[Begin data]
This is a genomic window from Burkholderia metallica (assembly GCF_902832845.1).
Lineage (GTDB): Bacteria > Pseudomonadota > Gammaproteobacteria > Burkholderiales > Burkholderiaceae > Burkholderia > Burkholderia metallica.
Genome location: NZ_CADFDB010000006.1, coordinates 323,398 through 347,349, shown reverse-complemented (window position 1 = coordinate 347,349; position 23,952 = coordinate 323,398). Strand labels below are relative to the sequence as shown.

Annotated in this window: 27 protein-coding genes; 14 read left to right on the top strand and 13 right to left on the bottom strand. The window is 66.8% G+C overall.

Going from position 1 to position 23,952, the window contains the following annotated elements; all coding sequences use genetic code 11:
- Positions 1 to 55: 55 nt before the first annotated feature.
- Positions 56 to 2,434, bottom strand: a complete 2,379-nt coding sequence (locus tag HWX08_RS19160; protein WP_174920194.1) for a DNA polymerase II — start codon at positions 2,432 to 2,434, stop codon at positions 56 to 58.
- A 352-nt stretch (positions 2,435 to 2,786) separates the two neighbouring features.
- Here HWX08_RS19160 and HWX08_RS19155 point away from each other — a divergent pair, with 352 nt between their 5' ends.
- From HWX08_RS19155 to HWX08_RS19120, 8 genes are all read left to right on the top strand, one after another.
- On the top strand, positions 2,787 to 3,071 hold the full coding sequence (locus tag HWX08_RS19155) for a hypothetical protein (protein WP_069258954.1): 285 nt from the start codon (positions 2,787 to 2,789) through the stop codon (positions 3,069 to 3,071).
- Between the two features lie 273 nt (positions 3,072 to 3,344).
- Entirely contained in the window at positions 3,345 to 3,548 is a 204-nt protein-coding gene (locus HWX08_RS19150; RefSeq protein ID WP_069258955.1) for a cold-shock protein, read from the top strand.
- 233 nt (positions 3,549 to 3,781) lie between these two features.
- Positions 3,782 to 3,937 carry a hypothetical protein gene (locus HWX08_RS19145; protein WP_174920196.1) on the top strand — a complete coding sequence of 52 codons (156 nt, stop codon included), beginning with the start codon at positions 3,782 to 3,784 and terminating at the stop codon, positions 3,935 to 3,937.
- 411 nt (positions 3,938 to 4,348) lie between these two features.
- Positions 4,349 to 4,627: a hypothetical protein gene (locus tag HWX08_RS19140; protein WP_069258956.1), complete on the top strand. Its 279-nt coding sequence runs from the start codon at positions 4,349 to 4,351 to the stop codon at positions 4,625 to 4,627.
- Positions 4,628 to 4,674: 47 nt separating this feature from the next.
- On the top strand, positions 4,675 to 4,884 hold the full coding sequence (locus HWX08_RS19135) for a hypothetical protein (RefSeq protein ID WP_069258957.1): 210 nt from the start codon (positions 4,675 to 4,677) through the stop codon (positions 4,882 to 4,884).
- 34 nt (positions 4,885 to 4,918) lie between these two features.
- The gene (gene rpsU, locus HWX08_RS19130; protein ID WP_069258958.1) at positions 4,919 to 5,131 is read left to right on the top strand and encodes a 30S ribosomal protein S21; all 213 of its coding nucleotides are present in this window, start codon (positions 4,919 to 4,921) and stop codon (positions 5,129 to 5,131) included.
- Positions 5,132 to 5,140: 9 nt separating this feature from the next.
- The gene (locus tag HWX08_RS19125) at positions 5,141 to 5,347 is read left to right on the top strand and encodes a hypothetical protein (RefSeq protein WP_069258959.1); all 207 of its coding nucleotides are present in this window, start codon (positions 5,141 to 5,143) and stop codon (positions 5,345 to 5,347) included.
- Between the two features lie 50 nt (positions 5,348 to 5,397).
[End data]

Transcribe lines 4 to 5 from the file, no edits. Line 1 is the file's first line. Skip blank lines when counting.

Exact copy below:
Annotated in this window: 27 protein-coding genes; 14 read left to right on the top strand and 13 right to left on the bottom strand. The window is 66.8% G+C overall.

Going from position 1 to position 23,952, the window contains the following annotated elements; all coding sequences use genetic code 11: